U.S. Capitol Police Officers who were working during the storming of Capitol Hill on January 6 sued former President Donald Trump, his allies and members of the Proud Boys and Oath Keepers on Thursday. The officers allege the defendants intentionally sent a mob of violent demonstrators to disrupt the certification of Joe Biden as then-president-elect.
The Associated Press reported that the suit claims Trump “worked with white supremacists, violent extremist groups, and campaign supporters to violate the Ku Klux Klan Act, and commit acts of domestic terrorism in an unlawful effort to stay in power.”
The suit was filed in federal court in Washington on behalf of seven officers by the Lawyers’ Committee for Civil Rights Under Law and names Trump, the Trump campaign, Roger Stone and members of the Proud Boys and Oath Keepers.
The lawsuit includes detailed descriptions of the events on January 6, as well as the injuries the officers sustained while working at the Capitol. According to the filing, officer Jason DeRoche was struck with batteries and sprayed with mace and bear spray until he could no longer open his swollen eyes.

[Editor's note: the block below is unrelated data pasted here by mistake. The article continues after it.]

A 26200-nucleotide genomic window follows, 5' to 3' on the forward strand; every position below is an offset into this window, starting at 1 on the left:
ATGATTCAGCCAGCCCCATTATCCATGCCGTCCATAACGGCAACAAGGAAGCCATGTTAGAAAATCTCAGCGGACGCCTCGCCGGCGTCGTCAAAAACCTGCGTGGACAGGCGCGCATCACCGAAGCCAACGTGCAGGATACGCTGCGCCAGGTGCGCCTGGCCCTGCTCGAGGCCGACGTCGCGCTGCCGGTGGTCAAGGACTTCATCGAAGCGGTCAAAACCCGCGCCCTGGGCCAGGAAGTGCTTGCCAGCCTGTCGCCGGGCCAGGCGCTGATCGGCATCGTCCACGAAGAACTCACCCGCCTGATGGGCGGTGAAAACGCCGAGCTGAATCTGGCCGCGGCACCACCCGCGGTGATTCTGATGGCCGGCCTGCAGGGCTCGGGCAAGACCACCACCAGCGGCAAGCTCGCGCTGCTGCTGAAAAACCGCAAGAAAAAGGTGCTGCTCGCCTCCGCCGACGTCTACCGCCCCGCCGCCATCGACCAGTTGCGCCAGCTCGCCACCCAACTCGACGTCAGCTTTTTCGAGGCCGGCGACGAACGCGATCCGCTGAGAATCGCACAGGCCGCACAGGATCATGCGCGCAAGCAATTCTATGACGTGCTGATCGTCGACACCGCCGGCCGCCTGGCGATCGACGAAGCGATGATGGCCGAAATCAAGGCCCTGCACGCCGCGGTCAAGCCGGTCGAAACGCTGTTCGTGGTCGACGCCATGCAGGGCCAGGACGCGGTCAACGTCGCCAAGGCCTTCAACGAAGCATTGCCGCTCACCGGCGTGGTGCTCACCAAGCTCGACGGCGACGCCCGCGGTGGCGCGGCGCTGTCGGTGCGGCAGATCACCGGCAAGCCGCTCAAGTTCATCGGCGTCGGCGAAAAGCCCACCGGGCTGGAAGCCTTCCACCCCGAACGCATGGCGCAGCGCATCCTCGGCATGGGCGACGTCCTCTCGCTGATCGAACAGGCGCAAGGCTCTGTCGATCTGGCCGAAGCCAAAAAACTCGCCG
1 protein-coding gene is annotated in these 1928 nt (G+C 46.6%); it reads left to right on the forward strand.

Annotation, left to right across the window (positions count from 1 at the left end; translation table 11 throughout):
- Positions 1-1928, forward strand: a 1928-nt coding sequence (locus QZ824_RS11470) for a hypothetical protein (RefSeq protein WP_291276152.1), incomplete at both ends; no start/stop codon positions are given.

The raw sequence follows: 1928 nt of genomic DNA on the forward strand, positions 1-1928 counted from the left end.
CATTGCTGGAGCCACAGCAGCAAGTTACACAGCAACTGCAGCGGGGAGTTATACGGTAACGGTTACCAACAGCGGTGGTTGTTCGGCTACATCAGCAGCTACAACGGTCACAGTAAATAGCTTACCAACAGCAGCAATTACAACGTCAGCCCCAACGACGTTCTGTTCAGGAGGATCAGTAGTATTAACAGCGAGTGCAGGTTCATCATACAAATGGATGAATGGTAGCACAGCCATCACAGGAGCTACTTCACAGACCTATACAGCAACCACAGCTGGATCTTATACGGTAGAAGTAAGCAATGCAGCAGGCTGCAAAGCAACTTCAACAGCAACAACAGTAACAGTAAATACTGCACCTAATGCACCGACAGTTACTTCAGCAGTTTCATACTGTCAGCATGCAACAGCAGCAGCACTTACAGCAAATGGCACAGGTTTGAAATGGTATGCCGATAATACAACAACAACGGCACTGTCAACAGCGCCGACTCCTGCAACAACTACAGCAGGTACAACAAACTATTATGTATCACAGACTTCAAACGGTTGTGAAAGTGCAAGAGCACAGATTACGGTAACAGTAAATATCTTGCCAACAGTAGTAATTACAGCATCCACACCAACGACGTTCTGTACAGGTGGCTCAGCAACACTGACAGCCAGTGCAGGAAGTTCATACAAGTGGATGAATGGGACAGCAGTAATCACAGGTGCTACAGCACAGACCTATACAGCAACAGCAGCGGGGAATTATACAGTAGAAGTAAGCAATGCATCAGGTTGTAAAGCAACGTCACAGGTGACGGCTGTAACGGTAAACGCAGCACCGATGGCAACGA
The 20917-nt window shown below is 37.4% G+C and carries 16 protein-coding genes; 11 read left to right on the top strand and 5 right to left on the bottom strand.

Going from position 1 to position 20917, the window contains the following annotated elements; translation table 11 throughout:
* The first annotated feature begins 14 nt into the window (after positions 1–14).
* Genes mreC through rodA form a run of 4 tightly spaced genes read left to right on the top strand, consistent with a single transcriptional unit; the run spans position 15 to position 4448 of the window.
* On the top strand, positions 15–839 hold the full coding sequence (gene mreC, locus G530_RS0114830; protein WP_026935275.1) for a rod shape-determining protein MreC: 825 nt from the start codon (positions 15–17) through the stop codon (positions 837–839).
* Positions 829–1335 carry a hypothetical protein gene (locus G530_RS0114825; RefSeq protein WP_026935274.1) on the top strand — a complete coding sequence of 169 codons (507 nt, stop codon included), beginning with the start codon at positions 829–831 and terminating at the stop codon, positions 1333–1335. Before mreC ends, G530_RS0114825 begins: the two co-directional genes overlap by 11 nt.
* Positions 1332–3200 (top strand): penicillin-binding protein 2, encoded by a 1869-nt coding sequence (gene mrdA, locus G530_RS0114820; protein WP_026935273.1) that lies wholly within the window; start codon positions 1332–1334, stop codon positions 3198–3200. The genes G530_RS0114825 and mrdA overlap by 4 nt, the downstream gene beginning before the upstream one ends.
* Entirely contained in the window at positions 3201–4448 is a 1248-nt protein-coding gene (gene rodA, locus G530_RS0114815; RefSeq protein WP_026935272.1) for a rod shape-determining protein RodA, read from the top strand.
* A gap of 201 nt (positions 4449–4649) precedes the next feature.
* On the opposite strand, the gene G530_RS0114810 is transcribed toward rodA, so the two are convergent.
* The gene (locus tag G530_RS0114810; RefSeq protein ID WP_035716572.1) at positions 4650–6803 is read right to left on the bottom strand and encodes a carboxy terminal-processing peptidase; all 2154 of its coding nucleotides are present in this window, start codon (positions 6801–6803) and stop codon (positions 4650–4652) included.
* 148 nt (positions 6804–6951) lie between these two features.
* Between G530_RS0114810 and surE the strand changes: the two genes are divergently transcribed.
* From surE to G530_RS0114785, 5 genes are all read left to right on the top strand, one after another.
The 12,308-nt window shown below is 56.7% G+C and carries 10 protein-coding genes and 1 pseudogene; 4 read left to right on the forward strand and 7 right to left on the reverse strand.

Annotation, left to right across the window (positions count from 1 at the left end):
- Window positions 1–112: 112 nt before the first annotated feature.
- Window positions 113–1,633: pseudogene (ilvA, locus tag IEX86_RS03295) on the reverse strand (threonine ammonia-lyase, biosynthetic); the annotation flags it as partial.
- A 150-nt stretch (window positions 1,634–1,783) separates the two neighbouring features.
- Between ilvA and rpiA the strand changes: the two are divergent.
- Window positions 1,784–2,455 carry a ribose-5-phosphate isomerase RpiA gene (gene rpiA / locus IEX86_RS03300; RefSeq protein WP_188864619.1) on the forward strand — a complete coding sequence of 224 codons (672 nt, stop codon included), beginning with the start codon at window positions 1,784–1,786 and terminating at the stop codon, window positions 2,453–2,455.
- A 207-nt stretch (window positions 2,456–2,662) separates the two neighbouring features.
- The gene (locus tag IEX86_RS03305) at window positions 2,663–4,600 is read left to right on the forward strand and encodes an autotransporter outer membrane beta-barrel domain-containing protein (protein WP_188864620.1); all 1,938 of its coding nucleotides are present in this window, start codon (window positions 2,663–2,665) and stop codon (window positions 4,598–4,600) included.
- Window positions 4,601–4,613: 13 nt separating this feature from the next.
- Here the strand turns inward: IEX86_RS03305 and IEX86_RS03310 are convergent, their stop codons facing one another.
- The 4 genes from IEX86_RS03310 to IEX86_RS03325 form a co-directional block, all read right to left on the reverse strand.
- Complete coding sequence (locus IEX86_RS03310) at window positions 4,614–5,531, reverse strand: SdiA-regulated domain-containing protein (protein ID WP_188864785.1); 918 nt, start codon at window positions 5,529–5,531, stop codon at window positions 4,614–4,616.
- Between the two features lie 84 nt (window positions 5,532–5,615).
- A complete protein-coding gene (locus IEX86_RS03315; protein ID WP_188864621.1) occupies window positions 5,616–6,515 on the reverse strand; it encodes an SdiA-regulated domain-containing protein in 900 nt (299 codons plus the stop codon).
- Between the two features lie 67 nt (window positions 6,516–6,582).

“We joined the Capitol Police to uphold the law and protect the Capitol community,” the group of officers said in a statement released by their lawyers. “On Jan. 6 we tried to stop people from breaking the law and destroying our democracy. Since then our jobs and those of our colleagues have become infinitely more dangerous. We want to do what we can to make sure the people who did this are held accountable and that no one can do this again.”
The lawsuit comes less than one week after the Federal Bureau of Investigation found the January 6 storming was not organized by pro-Donald Trump groups as part of a plot to overturn the results of the 2020 presidential election.
More than 570 alleged participants have been arrested since the demonstration, but the FBI believes they are almost all “one-off cases” and not due to a centrally coordinated “far-right” effort, nor are they the result of an organized push by then-President Donald Trump supporters.
“Ninety to ninety-five percent of these are one-off cases,” said a former senior law enforcement official familiar with the investigation. “Then you have five percent, maybe, of these militia groups that were more closely organized. But there was no grand scheme with Roger Stone and Alex Jones and all of these people to storm the Capitol and take hostages.”